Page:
Some require fewer external factors, while others require more. Thus the settings are favorable depending on the species.
Here are a few outdoor and indoor Bonsai species.
|Outdoor Bonsai Species||Indoor Bonsai Species|
|Olive Bonsai||Ficus Bonsai
|Pomegranate Bonsai||Carmona Bonsai|
|Fuchsia Bonsai||Crassula (Jade) Bonsai|
|Mulberry Bonsai||Schefflera Bonsai|
|Privet Bonsai||Serissa Japonica (Snow Rose) Bonsai|
|Weeping Willow Bonsai||Jade Plant|
How Long do Bonsai Trees live?
Bonsai trees are shrubs with a lifespan of over a hundred years, provided with good genetic characteristics and excellent care.
The quality of attention and overall wellness of the tree determines a Bonsai tree’s lifespan.
Thus, the key to extending the life of your Bonsai trees solely depends on you and your children, as they can survive beyond your lifetime.
A frequent misconception is that Bonsai trees are tiny and have a short lifespan.
Bonsai trees can live much longer than the ordinary trees found in nature if we fulfill all the care requirements of Bonsai.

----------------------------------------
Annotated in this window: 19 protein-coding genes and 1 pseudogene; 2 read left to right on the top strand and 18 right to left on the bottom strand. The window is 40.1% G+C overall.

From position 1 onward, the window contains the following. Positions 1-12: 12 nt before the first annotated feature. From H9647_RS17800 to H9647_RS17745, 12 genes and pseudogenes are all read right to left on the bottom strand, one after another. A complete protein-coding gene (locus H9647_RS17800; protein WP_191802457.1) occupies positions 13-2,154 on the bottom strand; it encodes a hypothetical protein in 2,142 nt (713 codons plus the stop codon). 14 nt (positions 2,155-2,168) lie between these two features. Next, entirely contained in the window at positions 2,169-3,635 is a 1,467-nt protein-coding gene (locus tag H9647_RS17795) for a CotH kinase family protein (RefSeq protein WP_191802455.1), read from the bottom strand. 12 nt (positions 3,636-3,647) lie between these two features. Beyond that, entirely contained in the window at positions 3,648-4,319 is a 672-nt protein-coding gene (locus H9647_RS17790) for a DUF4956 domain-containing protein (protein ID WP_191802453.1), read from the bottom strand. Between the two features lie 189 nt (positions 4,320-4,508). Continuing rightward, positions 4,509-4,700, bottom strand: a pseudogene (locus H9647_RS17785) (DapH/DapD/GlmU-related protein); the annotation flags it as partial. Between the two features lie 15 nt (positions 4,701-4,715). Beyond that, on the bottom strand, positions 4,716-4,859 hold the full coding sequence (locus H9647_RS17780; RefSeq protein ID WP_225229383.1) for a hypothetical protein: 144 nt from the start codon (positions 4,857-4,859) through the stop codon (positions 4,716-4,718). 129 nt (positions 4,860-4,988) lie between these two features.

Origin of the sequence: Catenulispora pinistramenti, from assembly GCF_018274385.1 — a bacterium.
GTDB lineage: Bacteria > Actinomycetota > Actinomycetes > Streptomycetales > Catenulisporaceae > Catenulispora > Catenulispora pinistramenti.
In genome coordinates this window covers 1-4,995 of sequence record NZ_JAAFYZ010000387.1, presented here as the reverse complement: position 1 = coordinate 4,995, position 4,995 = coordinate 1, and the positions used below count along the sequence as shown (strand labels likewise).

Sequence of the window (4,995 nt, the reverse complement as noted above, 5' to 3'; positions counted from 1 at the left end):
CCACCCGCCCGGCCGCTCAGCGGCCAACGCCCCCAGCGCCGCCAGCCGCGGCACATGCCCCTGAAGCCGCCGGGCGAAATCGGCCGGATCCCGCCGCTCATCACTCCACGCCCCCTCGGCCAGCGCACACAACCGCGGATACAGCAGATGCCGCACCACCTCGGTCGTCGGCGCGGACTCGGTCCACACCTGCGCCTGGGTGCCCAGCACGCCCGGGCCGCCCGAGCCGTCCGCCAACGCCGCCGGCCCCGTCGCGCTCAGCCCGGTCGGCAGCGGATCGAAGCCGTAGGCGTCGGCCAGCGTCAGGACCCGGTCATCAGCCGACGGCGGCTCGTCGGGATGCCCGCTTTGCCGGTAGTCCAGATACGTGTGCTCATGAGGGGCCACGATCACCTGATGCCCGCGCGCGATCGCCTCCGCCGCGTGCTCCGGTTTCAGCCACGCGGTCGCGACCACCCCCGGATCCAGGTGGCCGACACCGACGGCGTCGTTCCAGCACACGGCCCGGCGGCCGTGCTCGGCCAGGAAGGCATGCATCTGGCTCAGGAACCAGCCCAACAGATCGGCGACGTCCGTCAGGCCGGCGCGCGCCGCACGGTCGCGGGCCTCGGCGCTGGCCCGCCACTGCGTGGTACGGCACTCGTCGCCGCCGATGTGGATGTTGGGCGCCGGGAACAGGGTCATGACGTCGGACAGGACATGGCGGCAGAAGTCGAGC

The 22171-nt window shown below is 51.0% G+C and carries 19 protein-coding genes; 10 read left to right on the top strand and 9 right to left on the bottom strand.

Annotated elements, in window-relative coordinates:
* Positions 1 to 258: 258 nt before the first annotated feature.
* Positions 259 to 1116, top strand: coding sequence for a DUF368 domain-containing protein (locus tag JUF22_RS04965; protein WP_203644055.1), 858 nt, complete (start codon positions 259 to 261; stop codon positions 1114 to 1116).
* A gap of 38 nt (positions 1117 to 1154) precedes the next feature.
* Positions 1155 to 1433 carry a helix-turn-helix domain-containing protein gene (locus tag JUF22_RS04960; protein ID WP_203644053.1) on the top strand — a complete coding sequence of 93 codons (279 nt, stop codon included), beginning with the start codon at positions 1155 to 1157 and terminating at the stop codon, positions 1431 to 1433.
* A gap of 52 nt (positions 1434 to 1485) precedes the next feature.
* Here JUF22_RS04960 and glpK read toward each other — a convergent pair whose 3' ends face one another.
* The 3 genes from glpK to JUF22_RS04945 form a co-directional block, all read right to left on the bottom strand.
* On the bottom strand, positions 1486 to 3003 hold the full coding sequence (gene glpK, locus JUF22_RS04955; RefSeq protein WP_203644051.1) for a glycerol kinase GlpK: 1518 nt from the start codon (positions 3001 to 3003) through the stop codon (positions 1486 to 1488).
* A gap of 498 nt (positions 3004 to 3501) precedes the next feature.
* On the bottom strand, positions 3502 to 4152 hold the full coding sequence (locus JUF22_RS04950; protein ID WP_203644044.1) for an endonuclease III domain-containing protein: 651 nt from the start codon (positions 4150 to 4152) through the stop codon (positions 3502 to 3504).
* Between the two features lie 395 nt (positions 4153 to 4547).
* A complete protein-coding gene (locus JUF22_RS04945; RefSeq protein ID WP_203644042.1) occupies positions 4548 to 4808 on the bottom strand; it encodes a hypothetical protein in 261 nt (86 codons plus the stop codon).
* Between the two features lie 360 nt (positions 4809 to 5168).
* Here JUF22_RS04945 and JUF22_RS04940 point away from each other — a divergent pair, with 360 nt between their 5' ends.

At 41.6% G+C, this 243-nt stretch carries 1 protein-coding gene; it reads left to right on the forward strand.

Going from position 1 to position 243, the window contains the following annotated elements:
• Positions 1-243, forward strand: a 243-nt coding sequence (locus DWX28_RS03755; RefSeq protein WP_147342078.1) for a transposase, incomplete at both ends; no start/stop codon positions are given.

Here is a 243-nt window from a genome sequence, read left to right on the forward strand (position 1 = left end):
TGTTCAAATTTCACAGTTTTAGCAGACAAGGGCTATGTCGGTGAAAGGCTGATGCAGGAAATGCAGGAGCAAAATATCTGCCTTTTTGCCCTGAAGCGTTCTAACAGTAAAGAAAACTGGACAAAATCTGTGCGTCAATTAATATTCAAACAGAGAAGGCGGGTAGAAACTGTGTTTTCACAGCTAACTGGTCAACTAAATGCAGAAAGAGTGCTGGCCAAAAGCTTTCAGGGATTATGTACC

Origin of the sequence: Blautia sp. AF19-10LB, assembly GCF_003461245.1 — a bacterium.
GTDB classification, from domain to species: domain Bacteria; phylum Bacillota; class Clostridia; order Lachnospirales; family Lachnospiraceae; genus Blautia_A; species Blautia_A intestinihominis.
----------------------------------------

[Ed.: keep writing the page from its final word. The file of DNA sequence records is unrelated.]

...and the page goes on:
Which is World’s Oldest Bonsai?
There are a few examples of ancient Bonsai and arguably the most popular ones.
The Ficus Retusa Linn of Italy is the oldest Bonsai, over a thousand years old.
|Fiscus Bonsai Tree||Parabiago, Italy||1000+|
|Juniper Bonsai||Omiya, Japan||1000|
|Bonsai of Shukaken Nursery||Tokyo, Japan||800|
|Red Pine Bonsai||Atami japan||600|
|Sandai Shogun no Matsu||Tokyo, Japan||500|
|Yamaki Pine Bonsai||Washington D.C., USA||392|
|Chabo-Hiba Cypresses||Cambridge, Massachusetts, USA||10-275|
From Editorial Team
Master the Art of Root Trimming
With efficient root trimming, you can control the size of Bonsai trees, encourage growth and prevent the root-bound condition.
Using sharp, sterilized shears, prune off the roots of Bonsai trees in late winter or early spring and ensure prep the plant via thorough watering.
All The Best!